As the #MeToo movement hits the church, many churches are requesting information about how to respond. We hope this toolkit will help people, especially church councils, understand what their options are.
Responding to Abuse Toolkit: Denominational Position Statement and Summary of Church Order Related to Abuse
This handy guide to our denominational position statement about abuse, and summary of related Church Order may be helpful, especially to church councils, in responding to allegations or disclosures of abuse.
Safe Church Ministry offers Responding to Abuse: A Toolkit for Churches as we recognize the great need to respond well to sexual abuse. Understanding how abuse happens, often through a process of grooming, is a part of this toolkit.
Safe Church Ministry offers a toolkit for churches. Responding to immediate needs is a part of that toolkit. We hope that this article is helpful toward that end.
Safe Church Ministry began as the Office of Abuse Prevention; prevention must be a primary focus of our work. Therefore, we have step one — be prepared. Our response efforts will always be weak and lacking without this foundation.
An effective response to abuse is not possible without understanding the dynamics and impacts of abuse, especially the power dynamics.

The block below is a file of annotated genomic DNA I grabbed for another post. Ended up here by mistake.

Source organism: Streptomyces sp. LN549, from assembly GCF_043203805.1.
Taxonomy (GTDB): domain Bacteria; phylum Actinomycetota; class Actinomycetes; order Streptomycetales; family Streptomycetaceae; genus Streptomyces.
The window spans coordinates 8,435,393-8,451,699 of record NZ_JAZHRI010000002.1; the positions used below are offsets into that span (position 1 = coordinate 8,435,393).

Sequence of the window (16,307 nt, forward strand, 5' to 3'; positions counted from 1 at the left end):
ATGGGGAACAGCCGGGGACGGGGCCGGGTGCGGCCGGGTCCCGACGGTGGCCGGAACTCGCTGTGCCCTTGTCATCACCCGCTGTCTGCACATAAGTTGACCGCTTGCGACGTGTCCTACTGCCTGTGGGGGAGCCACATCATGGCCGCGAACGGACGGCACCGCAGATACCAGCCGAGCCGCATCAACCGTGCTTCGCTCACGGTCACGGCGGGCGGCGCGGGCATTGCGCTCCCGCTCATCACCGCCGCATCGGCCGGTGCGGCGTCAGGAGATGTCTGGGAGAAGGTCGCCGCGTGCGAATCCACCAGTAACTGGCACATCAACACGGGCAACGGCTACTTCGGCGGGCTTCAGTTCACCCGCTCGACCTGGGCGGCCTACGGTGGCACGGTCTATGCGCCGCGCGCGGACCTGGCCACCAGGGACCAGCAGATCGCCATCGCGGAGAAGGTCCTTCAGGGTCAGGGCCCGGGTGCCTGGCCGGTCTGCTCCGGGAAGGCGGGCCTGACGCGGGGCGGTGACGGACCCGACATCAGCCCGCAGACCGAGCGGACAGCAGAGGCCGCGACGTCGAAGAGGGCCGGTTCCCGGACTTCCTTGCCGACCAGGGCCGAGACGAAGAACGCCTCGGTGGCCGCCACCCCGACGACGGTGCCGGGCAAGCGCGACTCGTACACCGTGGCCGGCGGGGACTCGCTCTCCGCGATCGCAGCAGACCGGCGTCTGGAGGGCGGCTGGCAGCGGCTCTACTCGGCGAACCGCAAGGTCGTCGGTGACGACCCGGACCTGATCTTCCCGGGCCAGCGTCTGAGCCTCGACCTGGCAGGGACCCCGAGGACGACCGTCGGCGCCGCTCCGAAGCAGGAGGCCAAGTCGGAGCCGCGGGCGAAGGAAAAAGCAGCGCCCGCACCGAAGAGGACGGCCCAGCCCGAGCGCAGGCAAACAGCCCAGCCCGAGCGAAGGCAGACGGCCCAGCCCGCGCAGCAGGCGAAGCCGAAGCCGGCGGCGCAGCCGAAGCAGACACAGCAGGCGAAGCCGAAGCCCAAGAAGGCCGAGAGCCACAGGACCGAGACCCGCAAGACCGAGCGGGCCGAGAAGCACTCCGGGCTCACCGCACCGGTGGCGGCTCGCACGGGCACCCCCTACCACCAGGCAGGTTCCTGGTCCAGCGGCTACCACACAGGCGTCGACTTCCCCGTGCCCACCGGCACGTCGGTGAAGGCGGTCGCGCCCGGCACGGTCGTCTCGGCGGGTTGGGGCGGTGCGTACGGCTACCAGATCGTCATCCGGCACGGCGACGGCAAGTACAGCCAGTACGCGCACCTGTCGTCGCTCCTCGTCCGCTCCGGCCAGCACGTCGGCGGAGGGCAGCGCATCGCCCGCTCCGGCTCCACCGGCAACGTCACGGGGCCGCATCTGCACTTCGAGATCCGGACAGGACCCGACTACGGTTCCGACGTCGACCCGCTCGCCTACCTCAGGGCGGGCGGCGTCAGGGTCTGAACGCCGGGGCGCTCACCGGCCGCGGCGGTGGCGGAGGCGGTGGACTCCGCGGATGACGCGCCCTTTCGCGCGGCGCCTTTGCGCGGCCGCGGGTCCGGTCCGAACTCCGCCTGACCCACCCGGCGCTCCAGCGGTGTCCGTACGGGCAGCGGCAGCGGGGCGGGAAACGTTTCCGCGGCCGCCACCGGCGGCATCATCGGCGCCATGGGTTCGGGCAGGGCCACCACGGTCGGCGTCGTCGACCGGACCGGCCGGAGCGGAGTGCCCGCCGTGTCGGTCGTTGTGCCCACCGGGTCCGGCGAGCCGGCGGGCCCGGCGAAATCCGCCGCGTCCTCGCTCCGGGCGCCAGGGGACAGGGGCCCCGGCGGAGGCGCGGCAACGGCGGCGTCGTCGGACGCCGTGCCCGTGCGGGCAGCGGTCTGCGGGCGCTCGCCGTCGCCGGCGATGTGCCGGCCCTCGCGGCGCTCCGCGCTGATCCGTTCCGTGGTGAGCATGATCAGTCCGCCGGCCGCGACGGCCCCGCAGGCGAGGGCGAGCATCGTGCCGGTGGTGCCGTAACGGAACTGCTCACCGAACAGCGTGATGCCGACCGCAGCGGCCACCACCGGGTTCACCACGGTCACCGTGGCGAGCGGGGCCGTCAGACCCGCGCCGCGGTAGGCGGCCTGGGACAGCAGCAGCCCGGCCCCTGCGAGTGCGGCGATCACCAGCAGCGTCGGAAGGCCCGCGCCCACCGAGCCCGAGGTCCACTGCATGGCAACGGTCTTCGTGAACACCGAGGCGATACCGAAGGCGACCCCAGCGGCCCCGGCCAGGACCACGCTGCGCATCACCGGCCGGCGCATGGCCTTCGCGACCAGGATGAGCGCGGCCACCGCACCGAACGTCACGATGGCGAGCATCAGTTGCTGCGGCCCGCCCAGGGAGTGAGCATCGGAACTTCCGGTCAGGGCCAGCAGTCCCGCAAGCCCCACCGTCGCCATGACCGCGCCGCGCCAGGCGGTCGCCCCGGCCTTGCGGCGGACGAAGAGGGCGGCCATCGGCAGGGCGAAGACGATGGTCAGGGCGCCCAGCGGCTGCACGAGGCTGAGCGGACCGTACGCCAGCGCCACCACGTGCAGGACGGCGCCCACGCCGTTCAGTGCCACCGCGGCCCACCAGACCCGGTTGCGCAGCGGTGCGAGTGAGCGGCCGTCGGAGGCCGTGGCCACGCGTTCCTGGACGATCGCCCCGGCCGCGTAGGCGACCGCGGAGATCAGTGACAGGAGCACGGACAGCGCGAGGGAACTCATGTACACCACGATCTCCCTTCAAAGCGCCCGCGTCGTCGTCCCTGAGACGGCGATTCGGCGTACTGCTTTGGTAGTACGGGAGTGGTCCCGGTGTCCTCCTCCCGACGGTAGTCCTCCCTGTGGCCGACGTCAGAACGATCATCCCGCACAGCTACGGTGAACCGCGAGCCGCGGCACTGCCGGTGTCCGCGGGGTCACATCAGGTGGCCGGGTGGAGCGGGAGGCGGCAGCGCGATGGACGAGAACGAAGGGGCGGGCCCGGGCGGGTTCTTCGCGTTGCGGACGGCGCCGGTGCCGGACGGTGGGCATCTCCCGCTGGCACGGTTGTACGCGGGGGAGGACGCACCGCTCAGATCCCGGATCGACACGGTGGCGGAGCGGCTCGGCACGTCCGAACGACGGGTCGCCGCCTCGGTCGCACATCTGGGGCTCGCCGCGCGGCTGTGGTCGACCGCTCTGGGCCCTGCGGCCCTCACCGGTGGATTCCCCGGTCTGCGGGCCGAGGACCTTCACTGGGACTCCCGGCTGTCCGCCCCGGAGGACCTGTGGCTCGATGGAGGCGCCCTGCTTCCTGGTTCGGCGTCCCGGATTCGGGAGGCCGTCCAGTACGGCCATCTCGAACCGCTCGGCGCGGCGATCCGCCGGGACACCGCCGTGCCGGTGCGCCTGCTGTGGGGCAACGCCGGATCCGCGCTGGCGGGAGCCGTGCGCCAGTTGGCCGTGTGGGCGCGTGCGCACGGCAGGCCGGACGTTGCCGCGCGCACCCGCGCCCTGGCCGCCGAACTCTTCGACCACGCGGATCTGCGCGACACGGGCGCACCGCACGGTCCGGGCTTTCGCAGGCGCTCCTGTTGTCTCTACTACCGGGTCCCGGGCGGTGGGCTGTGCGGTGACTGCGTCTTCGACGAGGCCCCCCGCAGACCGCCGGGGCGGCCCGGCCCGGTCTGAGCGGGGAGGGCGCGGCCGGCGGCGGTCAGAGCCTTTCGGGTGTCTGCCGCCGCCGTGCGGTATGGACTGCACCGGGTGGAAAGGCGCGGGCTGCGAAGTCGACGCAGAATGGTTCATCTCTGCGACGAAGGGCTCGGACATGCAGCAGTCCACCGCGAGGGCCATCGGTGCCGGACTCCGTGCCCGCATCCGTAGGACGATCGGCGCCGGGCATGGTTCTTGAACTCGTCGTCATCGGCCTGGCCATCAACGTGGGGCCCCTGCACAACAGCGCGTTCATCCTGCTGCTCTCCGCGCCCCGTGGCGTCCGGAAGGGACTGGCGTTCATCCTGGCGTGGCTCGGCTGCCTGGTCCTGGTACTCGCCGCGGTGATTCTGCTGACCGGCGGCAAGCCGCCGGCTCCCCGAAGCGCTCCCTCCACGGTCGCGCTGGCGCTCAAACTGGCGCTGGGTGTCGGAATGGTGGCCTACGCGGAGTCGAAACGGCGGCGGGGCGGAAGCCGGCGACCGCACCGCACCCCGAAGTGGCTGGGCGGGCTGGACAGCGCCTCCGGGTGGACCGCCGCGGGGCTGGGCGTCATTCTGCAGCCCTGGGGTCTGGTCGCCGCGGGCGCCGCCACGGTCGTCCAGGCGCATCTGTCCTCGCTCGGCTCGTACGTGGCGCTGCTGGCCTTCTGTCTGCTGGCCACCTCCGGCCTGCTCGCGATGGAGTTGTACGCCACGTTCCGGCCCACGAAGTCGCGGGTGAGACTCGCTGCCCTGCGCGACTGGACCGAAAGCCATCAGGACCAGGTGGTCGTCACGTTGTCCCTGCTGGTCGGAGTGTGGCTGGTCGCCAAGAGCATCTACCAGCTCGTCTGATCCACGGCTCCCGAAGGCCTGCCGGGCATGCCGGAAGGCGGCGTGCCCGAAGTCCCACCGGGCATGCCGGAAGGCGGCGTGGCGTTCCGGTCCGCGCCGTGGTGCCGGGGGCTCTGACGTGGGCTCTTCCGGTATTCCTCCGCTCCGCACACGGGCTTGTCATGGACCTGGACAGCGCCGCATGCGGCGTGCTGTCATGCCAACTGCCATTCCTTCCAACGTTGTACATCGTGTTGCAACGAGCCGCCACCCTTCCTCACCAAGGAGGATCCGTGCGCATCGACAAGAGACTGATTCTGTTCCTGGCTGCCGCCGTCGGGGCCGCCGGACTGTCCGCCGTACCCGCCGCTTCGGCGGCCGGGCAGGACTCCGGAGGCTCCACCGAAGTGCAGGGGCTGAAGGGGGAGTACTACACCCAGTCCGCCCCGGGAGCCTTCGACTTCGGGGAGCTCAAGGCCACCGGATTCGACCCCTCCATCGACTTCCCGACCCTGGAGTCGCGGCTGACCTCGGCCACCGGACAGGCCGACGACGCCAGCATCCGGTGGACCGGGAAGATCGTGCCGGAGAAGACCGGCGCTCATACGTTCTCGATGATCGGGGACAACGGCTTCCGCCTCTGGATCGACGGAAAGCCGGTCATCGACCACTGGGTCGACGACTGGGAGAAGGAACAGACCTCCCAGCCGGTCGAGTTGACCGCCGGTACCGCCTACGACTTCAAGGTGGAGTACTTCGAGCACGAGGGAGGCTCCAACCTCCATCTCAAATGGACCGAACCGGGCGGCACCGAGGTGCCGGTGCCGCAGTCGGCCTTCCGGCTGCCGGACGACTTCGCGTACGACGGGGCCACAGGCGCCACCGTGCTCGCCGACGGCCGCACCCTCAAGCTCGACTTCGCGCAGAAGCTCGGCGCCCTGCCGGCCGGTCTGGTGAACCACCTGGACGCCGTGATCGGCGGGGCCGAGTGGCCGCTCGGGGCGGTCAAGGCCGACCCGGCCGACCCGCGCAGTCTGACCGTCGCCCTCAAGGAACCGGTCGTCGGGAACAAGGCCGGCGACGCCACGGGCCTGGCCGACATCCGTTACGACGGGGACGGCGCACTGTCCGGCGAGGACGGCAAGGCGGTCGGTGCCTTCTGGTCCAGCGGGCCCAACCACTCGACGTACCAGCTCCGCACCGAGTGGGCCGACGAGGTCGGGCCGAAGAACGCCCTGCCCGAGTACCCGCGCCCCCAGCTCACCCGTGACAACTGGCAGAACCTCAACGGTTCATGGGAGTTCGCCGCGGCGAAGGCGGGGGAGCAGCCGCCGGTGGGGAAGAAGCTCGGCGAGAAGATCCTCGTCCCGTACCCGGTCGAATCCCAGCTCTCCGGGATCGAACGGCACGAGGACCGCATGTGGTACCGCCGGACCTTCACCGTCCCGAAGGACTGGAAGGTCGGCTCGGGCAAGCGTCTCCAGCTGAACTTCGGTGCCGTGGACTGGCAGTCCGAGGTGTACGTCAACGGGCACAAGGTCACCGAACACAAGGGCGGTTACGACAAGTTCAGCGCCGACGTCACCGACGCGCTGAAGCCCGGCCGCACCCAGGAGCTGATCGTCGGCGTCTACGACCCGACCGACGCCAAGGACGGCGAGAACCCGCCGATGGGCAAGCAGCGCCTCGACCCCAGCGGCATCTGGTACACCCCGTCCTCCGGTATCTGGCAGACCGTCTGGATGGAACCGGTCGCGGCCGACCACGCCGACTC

A must listen for the church: Rachael Denhollander powerfully delivers her Victim Impact Statement. Let’s listen, empathize, and respond with sacrificial actions in our communities.
During the Rio Olympics, a disappointing report was unveiled, detailing years of USA Gymnastics ignoring allegations of sexual abuse of gymnasts by coaches. The report is a stark reminder that fighting for justice is never an easy task.
This bulletin insert for Safe Church Ministry includes a description of how abuse victims and offenders can experience justice and mercy, which can lead to healing.
Fully confronting abuse by spiritual leaders in the CRC is a necessary first step to a safe church: if we cannot hold accountable even those entrusted with the souls of the church, called to be “blameless” how can we effectively address other forms of abuse?